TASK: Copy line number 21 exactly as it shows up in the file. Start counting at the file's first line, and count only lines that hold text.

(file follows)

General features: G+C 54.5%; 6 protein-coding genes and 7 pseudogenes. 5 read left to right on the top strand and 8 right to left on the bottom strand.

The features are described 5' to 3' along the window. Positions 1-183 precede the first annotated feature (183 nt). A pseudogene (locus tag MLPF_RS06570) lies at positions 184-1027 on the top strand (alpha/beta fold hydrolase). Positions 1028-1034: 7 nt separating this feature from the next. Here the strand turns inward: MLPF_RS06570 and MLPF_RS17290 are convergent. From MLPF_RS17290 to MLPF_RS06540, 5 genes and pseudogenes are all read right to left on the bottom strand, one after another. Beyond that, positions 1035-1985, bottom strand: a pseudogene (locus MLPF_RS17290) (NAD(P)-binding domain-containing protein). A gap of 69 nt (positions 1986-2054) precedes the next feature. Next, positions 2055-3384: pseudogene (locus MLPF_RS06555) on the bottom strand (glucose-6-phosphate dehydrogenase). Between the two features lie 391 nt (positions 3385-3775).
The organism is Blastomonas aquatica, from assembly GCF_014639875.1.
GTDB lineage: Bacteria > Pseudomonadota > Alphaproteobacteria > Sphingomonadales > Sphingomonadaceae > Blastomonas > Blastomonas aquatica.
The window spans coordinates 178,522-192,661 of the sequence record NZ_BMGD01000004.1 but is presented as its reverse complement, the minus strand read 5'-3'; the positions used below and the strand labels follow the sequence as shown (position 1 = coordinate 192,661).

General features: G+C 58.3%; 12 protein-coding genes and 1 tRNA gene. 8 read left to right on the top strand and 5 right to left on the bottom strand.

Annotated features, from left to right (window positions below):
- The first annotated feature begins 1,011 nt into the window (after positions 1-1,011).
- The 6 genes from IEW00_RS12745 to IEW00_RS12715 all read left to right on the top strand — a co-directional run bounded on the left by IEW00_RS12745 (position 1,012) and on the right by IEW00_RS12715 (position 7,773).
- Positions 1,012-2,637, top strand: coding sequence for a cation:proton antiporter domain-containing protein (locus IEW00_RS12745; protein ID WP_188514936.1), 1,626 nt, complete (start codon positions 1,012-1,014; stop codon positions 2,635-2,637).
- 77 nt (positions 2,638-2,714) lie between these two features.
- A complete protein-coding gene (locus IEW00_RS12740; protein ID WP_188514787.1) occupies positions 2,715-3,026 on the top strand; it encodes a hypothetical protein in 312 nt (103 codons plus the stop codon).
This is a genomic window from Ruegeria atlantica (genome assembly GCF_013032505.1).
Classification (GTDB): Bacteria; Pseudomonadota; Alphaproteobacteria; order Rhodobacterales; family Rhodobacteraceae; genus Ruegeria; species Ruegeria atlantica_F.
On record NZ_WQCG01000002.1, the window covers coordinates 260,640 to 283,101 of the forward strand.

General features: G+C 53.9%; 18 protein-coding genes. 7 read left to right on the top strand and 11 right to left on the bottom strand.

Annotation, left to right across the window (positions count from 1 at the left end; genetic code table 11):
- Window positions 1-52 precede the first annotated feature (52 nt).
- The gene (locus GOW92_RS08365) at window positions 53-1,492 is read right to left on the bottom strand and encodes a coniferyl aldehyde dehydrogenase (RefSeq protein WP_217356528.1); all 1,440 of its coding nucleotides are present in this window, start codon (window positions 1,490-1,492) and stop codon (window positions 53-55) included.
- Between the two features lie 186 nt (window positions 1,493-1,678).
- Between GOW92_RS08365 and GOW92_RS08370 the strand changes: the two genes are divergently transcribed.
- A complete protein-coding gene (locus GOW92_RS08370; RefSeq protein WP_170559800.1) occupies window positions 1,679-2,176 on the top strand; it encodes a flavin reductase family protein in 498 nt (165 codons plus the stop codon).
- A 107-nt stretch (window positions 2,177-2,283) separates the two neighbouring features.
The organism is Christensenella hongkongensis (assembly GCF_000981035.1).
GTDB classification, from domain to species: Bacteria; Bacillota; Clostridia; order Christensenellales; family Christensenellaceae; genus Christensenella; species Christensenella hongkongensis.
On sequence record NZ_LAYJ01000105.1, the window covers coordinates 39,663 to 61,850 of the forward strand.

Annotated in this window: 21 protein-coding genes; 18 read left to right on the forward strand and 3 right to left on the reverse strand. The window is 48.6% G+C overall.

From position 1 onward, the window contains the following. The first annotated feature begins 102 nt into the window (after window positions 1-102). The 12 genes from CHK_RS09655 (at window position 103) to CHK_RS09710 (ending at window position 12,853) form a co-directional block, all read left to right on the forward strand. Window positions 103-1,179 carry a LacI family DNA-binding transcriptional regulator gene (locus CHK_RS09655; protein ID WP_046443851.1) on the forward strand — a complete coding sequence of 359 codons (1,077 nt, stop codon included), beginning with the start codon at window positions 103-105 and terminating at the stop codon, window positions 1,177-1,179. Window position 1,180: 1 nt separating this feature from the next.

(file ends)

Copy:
- Between GOW92_RS08365 and GOW92_RS08370 the strand changes: the two genes are divergently transcribed.